"Riña sȳz issa."

Translation:The girl is good.

August 18, 2017

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Interesting how adjectives change depending on case, gender, and number. For example, because "Riña" is singular, it's "sȳz", but if it was "girls", it would be "sȳri". Have a look here for more information: https://wiki.dothraki.org/High_Valyrian_Adjectives#S.C8.B3z-type

Found this table by looking up "good" here: https://wiki.dothraki.org/High_Valyrian_Vocabulary


I Googled the Y with a macron and fell down a Wikipedia rabbit hole of linguistics. Haha. Thanks for this tip :)


Would it be possible for this to mean, "She is a good girl"?


Yes, technically it can. This is the hardest part of English-speakers learning Latin and other Indo-European languages is that these languages are SOV, that is, Subject Object Verb. Since this is a simple sentence, you can assume that "The girl" // "good" // 'is' can be turned into "The girl // 'is" // "good" and therefore, because the girl is good, we infer that she is a good girl, if that is the context in which you wish to apply this sentence. But, I would advise against making that assumption until you thoroughly understand what the sentence LITERALLY means. Then, we can apply it to our own language structures and begin to understand how that meaning is being used. I hope that made as much sense as it did to me! Haha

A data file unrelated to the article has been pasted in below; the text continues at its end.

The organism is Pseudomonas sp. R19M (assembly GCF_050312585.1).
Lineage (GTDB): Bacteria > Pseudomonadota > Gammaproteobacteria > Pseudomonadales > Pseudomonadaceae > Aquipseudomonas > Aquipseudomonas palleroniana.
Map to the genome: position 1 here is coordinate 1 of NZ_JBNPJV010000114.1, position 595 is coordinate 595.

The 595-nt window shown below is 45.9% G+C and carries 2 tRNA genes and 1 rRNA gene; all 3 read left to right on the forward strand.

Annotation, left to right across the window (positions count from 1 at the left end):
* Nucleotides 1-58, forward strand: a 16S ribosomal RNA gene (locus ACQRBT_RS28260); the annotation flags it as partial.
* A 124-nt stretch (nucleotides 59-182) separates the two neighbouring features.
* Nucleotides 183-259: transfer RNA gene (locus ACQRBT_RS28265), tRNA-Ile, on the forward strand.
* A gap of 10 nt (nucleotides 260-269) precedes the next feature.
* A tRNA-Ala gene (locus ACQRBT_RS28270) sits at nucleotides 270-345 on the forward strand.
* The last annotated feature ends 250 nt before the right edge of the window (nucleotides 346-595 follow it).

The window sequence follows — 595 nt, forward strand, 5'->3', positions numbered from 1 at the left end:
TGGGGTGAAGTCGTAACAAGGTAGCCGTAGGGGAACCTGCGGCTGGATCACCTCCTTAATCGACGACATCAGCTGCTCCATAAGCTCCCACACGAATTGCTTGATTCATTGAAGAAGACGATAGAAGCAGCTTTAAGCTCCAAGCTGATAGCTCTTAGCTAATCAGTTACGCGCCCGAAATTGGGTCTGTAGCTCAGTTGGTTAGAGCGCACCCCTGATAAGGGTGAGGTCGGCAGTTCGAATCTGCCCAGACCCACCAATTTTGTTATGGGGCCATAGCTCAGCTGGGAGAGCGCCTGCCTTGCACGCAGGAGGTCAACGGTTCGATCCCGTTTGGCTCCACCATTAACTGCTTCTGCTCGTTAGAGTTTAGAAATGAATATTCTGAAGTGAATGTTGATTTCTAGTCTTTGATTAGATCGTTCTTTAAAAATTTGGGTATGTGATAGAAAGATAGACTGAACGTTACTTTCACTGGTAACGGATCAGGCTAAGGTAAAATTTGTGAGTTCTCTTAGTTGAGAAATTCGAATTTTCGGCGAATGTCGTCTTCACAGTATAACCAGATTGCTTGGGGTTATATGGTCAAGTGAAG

I typed like your question, and this app said " Correct".


how do you pronounce the Y? is it just whyyyyyyyy (sounding like why)


From what I understand, it is pronounced like the German "Ü". Read the tips and notes for that.


The word order of this language is S-O-V (subject-object-verb)

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